TSE Mothers (Market of the High-Growth and Emerging Stocks) market in Japan continues to boom. In 2020, the number of new IPOs was 50, of which 31 were listed on TSE Mothers (see Figure 2). Since March 2020, many companies have temporarily postponed the plan for IPO due to the effect of the COVID-19 spread. However, the number of listings gradually began to increase around June. The total numbers in 2020 exceeded the previous year. Since the movement of venture capital (V.C.) funds is relatively small in Japan, companies can raise funds at an early stage by listing on TSE Mothers. In 2021, the AppierExternal site: a new window will open Group of Taiwan and Omni Plus SystemExternal site: a new window will open in Singapore got listed on TSE Mothers. TSE Mothers market increased its presence as an entrance for Asian startups. On the other hand, it is also pointed out that early listing has hampered the generation of unicorns in Japan. By going public, companies tend to pursue short-term profits to secure profitability for shareholders. Thus they may take longer to expand globally than unlisted companies. James Riney, CEO of Coral Capital, a major U.S. V.C. company, points out that it is difficult for overseas investors to access unlisted startups because potential unicorn companies in Japan go public at a stage of Series A or B (Note 4).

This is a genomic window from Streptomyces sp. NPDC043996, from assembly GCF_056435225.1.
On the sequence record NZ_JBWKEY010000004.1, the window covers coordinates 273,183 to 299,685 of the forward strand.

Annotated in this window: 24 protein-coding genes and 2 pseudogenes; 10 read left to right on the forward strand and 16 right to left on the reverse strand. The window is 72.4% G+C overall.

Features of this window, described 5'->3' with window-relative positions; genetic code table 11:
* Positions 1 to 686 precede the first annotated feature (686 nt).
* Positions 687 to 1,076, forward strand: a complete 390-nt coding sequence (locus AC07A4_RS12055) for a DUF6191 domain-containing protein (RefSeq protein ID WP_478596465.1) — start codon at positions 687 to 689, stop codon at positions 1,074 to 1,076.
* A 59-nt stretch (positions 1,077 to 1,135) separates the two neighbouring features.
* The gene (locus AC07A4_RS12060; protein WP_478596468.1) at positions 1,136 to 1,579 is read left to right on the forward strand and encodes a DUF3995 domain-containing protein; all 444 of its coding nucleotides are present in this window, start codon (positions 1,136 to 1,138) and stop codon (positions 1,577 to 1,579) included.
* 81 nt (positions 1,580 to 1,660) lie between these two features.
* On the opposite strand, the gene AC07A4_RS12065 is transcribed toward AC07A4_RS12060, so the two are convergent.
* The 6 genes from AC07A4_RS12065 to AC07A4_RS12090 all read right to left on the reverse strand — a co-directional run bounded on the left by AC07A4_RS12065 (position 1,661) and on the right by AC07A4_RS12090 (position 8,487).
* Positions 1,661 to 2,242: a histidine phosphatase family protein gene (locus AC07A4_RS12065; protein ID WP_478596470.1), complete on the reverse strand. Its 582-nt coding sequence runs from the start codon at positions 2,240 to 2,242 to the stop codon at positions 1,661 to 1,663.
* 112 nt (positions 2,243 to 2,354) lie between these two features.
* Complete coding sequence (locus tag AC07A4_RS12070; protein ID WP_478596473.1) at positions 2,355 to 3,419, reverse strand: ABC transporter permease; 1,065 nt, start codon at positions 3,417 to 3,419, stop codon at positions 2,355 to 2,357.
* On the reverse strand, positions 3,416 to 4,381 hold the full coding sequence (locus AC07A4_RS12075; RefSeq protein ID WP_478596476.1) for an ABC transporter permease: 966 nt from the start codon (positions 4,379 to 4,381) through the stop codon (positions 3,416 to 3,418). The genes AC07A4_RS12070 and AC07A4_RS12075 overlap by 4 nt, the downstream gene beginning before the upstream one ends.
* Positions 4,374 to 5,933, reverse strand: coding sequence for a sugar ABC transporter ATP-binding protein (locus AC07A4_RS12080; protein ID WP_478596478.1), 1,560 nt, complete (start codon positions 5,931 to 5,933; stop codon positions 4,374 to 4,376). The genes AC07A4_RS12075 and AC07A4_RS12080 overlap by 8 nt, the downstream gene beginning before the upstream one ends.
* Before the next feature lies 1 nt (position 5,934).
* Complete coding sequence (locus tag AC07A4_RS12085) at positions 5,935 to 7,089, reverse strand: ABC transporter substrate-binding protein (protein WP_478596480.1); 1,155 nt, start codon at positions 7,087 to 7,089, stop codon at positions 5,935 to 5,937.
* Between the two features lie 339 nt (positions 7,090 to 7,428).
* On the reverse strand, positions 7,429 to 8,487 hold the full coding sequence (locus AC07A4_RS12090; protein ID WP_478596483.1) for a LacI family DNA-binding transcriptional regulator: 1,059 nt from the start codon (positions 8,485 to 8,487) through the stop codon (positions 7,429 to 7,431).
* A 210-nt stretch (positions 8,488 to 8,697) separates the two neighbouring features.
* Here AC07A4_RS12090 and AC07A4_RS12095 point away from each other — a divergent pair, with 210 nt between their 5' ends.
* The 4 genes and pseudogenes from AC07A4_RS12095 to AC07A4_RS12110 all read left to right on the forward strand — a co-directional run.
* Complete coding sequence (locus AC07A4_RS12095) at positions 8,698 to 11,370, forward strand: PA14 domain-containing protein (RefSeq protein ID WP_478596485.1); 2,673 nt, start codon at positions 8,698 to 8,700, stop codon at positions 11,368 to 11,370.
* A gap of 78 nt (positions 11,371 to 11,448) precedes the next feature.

Figure 2: Number of Listed Companies on the Tokyo Stock Exchange

Note: In 2013, merged the spot market with the Osaka Securities Exchange.
Source: Tokyo Stock Exchange

On the other hand, in the U.S., a listing method called SPAC is attracting attention under the coronavirus crisis. In this method, a special purpose acquisition company (SPAC) that operates no commercial businesses but is established exclusively for acquiring an unlisted company or business goes public on the market. Subsequently, the SPAC acquires an unlisted company engaging in a commercial business and then distributes the shares of the acquired company on the market. Since this is a faster IPO method than conventional processes, more startups that struggled to raise funds during COVID-19 crisis have chosen this listing method. More than 30% of the listings in the U.S. in the first quarter of 2021 (January to March) used the SPAC listing method (Note 5). In April 2021, Grab (Singapore), the largest unlisted startup in Southeast Asia, was listed on the U.S. Nasdaq, the largest IPO through SPAC. Among startups originating in Japan, Coinbase Global, an operator of a crypto-asset exchange, and Next Meets, an alternative meat company, listed through SPAC. With the fund-raising techniques diversifying these days, further growth of startups is expected.

Will it be a business opportunity for forming a regional ecosystem?

Since the restriction of distances has been eased by the development of online communication, digital technologies, and remote control of robots, opportunities for startups are expanding in other areas which are not renowned ecosystems. Forbes, a U.S. information magazine, reported that some Silicon Valley startups have moved their offices from San Francisco where office rents and labor costs are soaring to Austin and Miami. The formation of a tech community of migrants has begun in these regions.